Flash forward to today and I have about a thousand new(ish) books stuffed on top of my bookshelves, on the toilet cistern, in with the saucepans and in my knicker drawer.
Sharp Objects was one of the books stacked on the radiator cover.
It’s the story of Camille, a reporter in the forth-largest newspaper in Chicago. Her editor sends her back to her home town in Missouri to investigate the murders of two young girls. Back in Missouri, she reconnects with her terrifying mother, her milky, insipid stepfather and her scary half-sister whilst trying to get the police on her side to investigate the two murders in a town that doesn’t like talking to outsiders and in the shadow of her sister’s death and her own psychological problems. Sounds fun, huh?
You can really tell this is Flynn’s first book. The first book of hers I read was Gone Girl, then Dark Places and now Sharp Objects and you can really see how she has developed as a writer over time. In Sharp Objects, you can tell that she enjoys putting together screwed-up characters, but it’s kind of like she’s holding something back. Like she’s worried in case a little bit of twistiness is okay, but people won’t enjoy reading about character who’s truly messed up. I think the global success of Gone Girl could set 2006-Gillian-Flynn’s mind at rest on that score, but this is still a good effort.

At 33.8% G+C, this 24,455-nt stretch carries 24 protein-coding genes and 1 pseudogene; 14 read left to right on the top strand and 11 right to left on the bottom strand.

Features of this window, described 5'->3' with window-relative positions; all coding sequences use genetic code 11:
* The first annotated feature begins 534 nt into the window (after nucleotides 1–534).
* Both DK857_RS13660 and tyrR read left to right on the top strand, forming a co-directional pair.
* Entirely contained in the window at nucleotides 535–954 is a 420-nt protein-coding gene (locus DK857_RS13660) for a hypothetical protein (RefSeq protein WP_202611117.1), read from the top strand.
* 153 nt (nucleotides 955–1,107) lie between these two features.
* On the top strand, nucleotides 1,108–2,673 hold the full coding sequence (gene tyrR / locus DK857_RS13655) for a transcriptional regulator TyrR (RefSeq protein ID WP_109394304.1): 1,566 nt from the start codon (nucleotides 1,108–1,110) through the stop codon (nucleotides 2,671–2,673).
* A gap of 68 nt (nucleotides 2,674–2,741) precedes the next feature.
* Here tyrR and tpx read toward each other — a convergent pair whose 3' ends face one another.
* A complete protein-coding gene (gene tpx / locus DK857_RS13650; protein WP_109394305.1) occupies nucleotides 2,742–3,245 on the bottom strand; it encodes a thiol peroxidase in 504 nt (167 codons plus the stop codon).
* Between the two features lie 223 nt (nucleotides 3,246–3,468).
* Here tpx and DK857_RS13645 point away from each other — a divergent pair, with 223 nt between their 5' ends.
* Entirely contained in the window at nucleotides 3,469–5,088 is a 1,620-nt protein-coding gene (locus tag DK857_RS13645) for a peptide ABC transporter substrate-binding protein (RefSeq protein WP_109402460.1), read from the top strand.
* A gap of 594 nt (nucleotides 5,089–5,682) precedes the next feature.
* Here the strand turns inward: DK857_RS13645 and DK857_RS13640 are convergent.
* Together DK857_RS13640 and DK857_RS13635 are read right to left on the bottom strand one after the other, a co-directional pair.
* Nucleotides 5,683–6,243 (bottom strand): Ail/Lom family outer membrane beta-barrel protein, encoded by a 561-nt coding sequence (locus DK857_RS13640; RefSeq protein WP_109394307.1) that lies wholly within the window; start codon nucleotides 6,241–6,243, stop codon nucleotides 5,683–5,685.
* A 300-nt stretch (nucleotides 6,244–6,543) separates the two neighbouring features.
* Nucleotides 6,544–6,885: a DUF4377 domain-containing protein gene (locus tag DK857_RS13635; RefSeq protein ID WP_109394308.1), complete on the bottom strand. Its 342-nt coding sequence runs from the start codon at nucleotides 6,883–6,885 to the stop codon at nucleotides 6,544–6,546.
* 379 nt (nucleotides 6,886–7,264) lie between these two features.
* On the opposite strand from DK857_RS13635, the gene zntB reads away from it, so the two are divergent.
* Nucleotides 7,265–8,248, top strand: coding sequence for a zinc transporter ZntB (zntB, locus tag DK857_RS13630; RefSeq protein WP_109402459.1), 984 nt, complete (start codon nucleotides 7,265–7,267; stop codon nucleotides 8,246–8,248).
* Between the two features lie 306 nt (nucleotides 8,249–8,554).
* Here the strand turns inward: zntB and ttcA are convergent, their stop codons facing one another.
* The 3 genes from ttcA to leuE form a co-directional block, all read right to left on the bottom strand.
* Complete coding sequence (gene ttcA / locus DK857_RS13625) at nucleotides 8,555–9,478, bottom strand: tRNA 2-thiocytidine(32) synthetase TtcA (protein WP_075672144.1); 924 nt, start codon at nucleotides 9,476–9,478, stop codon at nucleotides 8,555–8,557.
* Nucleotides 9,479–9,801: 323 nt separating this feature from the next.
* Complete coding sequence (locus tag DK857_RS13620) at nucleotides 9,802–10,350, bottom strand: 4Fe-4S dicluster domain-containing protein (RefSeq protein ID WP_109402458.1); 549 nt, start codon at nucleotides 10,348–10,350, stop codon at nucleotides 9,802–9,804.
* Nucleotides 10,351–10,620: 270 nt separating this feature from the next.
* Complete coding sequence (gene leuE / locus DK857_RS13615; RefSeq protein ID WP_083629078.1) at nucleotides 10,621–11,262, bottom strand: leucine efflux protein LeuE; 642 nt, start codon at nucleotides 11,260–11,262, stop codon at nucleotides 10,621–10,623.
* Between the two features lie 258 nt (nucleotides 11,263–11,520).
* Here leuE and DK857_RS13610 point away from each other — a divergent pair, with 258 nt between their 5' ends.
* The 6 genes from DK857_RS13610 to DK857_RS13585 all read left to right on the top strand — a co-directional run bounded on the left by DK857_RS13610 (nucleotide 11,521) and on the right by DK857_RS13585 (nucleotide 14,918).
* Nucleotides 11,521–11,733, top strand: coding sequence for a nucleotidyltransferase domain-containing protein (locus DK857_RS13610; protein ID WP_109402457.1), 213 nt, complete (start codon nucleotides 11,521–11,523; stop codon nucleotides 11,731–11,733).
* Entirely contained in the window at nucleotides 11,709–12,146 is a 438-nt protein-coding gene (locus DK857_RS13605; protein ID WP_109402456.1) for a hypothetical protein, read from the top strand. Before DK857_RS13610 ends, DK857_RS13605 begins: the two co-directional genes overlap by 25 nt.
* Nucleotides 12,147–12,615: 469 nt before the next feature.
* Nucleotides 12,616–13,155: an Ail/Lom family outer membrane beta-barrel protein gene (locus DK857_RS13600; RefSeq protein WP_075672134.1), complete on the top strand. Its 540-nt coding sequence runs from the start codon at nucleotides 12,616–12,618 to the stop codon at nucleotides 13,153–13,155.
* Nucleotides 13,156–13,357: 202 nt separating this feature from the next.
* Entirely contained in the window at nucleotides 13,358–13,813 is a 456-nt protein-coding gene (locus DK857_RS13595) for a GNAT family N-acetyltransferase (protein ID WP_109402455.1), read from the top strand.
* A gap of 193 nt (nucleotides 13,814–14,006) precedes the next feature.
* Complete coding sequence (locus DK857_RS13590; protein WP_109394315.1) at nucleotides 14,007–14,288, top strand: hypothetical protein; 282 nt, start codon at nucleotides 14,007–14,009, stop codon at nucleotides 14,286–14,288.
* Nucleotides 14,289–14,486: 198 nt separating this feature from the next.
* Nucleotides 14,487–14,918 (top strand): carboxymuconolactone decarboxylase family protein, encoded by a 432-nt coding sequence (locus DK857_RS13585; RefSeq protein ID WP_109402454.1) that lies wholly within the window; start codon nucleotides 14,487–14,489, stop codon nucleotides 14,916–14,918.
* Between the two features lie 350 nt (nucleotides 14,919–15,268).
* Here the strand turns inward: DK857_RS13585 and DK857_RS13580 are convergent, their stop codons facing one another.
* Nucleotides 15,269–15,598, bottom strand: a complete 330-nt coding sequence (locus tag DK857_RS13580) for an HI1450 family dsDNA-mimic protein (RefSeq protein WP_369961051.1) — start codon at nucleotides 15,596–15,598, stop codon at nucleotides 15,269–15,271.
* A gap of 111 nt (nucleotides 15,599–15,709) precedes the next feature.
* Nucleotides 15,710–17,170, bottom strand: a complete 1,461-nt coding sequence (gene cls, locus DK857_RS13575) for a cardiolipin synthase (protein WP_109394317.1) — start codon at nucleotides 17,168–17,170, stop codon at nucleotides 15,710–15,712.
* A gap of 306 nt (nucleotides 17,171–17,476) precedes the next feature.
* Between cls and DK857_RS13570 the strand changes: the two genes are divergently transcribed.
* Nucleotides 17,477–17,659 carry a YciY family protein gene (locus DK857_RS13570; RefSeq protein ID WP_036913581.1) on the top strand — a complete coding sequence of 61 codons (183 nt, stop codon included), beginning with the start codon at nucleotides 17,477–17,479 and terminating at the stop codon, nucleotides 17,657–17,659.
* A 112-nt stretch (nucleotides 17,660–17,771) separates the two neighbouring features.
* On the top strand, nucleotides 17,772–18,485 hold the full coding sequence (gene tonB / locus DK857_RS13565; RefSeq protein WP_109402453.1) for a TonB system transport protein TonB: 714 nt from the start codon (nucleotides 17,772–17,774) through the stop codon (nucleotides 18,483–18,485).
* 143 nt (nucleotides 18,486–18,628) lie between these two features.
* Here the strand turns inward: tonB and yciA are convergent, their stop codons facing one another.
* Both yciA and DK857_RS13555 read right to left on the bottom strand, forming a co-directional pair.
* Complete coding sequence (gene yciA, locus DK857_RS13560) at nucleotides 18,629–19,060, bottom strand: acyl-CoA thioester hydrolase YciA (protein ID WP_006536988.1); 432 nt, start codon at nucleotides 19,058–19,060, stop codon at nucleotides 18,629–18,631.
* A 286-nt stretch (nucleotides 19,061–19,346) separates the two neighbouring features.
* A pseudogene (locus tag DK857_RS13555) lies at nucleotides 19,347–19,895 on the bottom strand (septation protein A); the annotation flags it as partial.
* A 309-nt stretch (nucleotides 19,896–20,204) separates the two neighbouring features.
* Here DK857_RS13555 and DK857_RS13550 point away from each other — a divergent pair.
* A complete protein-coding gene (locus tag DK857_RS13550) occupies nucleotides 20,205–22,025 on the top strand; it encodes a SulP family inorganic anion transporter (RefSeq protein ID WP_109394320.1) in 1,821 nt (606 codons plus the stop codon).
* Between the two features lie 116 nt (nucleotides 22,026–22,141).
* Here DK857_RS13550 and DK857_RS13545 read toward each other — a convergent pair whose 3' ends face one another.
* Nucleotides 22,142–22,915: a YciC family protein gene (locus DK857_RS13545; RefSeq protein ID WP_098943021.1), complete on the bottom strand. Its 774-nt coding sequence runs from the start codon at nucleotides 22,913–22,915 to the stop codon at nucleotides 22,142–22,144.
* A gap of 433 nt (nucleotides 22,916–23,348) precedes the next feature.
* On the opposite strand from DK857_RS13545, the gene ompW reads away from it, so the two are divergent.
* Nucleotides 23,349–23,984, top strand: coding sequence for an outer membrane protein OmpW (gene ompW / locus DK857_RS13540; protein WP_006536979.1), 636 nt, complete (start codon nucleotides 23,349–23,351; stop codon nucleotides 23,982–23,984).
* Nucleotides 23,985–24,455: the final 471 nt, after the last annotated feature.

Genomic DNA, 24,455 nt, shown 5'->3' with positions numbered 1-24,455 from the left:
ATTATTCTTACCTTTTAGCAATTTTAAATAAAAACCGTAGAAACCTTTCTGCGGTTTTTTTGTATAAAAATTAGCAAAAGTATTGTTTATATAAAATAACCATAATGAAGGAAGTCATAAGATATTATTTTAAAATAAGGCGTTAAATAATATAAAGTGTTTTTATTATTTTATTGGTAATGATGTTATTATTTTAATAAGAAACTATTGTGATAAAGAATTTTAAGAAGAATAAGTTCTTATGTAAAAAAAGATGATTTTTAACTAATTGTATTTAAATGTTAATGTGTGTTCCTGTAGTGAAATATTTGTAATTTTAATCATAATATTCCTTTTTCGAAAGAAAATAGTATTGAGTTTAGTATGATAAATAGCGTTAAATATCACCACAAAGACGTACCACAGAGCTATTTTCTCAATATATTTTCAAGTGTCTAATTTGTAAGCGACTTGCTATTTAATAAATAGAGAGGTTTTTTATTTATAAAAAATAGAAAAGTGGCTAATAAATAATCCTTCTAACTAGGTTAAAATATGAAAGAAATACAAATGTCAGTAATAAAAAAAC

Camille was nicely messed-up, but she still had enough redeeming features to make her a sympathetic character (contrast this to Dark Places where literally none of the characters had a single redeeming feature among them). How she’d managed to survive being brought up by her awful mother without more psychological problems than she already had, I’ve no idea.
The book is effectively a murder mystery, but there’s a whole lot of psychological thriller thrown in there too. I guessed who committed the murders quite early on, but then we’re thrown a whole bunch of red herrings, so the end was still very twisty. The book didn’t rely on the murder investigation or the reveal for its tension, though. Everyone in town is so delightfully messed up that it’s entertaining enough just to read the story as a character study.
Although this wasn’t as good as Gone Girl or Dark Places, I would really recommend it because it’s still a country mile better than a lot of other crime books out there.